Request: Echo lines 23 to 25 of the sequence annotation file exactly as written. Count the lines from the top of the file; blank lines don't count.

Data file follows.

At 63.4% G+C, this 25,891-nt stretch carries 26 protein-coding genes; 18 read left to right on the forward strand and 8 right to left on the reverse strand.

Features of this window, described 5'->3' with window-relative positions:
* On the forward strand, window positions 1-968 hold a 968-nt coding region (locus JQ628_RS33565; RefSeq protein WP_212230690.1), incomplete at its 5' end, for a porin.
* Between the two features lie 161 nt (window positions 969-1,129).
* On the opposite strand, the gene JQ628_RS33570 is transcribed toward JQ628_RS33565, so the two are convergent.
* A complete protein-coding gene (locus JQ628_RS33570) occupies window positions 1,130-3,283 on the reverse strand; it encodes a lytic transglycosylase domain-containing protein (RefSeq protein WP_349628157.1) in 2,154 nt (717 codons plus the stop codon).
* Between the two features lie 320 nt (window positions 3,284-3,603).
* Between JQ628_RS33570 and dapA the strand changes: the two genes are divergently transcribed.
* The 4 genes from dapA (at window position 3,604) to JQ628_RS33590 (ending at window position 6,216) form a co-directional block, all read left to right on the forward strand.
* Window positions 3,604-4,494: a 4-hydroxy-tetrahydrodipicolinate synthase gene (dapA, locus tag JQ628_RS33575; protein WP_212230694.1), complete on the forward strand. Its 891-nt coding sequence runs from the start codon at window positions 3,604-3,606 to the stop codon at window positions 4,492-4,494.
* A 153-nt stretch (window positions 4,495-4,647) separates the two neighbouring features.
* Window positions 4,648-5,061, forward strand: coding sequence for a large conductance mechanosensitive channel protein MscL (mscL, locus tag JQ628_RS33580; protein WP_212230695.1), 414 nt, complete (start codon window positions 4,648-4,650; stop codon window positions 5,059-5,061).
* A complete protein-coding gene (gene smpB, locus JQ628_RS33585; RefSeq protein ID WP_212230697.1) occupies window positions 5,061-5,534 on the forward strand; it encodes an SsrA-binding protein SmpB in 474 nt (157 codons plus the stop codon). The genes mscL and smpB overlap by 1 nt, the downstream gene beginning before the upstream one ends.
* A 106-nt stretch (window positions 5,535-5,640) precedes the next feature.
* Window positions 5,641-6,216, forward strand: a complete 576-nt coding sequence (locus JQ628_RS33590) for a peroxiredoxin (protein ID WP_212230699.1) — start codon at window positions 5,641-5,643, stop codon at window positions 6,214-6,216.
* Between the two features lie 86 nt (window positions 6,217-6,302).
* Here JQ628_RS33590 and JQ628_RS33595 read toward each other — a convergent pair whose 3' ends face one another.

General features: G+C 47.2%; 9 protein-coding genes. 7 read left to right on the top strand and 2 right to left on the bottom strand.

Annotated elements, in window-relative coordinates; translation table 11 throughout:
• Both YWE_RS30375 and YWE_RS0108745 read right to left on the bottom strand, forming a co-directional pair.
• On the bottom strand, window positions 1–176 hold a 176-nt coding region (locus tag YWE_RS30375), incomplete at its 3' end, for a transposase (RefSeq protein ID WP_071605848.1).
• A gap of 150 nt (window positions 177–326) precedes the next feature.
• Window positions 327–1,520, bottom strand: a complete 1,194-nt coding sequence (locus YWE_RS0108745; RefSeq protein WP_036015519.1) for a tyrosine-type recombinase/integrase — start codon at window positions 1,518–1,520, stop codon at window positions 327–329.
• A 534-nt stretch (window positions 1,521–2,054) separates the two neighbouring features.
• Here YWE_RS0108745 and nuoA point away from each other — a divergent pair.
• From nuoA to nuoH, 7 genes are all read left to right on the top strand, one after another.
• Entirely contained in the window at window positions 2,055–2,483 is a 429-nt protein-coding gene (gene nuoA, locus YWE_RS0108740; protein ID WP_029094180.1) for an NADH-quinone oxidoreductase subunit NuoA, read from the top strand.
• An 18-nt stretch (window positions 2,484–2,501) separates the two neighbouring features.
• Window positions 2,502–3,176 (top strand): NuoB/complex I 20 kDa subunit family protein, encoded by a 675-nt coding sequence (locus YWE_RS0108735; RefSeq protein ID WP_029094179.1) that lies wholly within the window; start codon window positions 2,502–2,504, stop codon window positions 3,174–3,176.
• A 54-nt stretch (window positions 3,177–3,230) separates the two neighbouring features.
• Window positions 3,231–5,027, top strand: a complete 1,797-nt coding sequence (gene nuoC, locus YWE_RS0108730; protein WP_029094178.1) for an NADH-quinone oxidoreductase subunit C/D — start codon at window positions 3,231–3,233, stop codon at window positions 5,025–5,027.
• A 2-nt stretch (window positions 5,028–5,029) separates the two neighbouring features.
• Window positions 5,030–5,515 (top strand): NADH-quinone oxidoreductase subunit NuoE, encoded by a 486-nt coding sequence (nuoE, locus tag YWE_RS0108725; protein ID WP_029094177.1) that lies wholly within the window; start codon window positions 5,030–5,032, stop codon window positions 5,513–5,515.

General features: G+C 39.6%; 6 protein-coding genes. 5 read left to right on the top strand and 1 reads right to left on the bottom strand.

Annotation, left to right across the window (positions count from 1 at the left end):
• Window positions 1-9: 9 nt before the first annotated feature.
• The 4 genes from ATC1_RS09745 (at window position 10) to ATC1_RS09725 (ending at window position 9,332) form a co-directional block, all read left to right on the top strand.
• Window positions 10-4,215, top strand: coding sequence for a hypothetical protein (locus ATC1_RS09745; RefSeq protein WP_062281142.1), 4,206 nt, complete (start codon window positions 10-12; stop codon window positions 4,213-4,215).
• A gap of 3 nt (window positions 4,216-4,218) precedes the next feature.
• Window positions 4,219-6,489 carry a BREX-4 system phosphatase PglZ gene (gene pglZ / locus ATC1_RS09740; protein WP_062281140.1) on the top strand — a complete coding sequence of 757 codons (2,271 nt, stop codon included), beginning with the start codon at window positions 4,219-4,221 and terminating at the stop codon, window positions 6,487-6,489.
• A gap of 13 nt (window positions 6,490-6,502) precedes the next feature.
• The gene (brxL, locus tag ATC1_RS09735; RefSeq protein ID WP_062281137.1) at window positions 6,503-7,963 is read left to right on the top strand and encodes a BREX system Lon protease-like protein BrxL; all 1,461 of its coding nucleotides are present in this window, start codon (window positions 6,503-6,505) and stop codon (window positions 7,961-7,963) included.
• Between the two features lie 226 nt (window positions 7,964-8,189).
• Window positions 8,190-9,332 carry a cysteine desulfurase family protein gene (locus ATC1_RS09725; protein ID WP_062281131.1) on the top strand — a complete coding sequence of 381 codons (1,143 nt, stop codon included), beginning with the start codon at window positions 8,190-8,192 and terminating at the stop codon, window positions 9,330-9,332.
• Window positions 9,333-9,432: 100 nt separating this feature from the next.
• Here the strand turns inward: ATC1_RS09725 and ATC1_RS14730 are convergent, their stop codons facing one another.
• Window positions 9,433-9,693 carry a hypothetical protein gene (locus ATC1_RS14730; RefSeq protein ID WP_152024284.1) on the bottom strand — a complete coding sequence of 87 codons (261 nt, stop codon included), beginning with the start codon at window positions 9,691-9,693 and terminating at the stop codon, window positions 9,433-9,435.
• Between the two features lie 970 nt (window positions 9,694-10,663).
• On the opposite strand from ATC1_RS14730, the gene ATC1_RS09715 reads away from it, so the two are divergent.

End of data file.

• Window positions 327–1,520, bottom strand: a complete 1,194-nt coding sequence (locus YWE_RS0108745; RefSeq protein WP_036015519.1) for a tyrosine-type recombinase/integrase — start codon at window positions 1,518–1,520, stop codon at window positions 327–329.
• A 534-nt stretch (window positions 1,521–2,054) separates the two neighbouring features.
• Here YWE_RS0108745 and nuoA point away from each other — a divergent pair.